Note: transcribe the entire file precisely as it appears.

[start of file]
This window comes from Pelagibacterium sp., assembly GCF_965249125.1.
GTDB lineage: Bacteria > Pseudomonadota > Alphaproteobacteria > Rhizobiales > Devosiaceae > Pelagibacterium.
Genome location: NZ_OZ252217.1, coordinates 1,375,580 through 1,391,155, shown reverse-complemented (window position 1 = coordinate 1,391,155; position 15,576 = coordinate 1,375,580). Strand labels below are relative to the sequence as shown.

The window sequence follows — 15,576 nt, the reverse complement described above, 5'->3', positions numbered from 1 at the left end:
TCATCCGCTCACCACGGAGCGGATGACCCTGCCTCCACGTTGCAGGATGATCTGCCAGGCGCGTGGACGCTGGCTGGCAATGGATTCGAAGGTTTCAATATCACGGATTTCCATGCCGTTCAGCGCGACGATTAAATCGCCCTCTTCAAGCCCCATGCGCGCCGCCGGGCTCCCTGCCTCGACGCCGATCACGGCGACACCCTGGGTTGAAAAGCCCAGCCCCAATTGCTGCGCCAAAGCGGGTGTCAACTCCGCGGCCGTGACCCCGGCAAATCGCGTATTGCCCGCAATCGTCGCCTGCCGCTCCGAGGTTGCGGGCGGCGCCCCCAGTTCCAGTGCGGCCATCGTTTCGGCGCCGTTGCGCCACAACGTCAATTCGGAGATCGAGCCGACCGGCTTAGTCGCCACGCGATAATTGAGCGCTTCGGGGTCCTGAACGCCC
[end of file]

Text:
This window comes from Pelagibacterium sp., assembly GCF_965249125.1.
GTDB lineage: Bacteria > Pseudomonadota > Alphaproteobacteria > Rhizobiales > Devosiaceae > Pelagibacterium.
Genome location: NZ_OZ252217.1, coordinates 1,375,580 through 1,391,155, shown reverse-complemented (window position 1 = coordinate 1,391,155; position 15,576 = coordinate 1,375,580). Strand labels below are relative to the sequence as shown.

The window sequence follows — 15,576 nt, the reverse complement described above, 5'->3', positions numbered from 1 at the left end:
TCATCCGCTCACCACGGAGCGGATGACCCTGCCTCCACGTTGCAGGATGATCTGCCAGGCGCGTGGACGCTGGCTGGCAATGGATTCGAAGGTTTCAATATCACGGATTTCCATGCCGTTCAGCGCGACGATTAAATCGCCCTCTTCAAGCCCCATGCGCGCCGCCGGGCTCCCTGCCTCGACGCCGATCACGGCGACACCCTGGGTTGAAAAGCCCAGCCCCAATTGCTGCGCCAAAGCGGGTGTCAACTCCGCGGCCGTGACCCCGGCAAATCGCGTATTGCCCGCAATCGTCGCCTGCCGCTCCGAGGTTGCGGGCGGCGCCCCCAGTTCCAGTGCGGCCATCGTTTCGGCGCCGTTGCGCCACAACGTCAATTCGGAGATCGAGCCGACCGGCTTAGTCGCCACGCGATAATTGAGCGCTTCGGGGTCCTGAACGCCC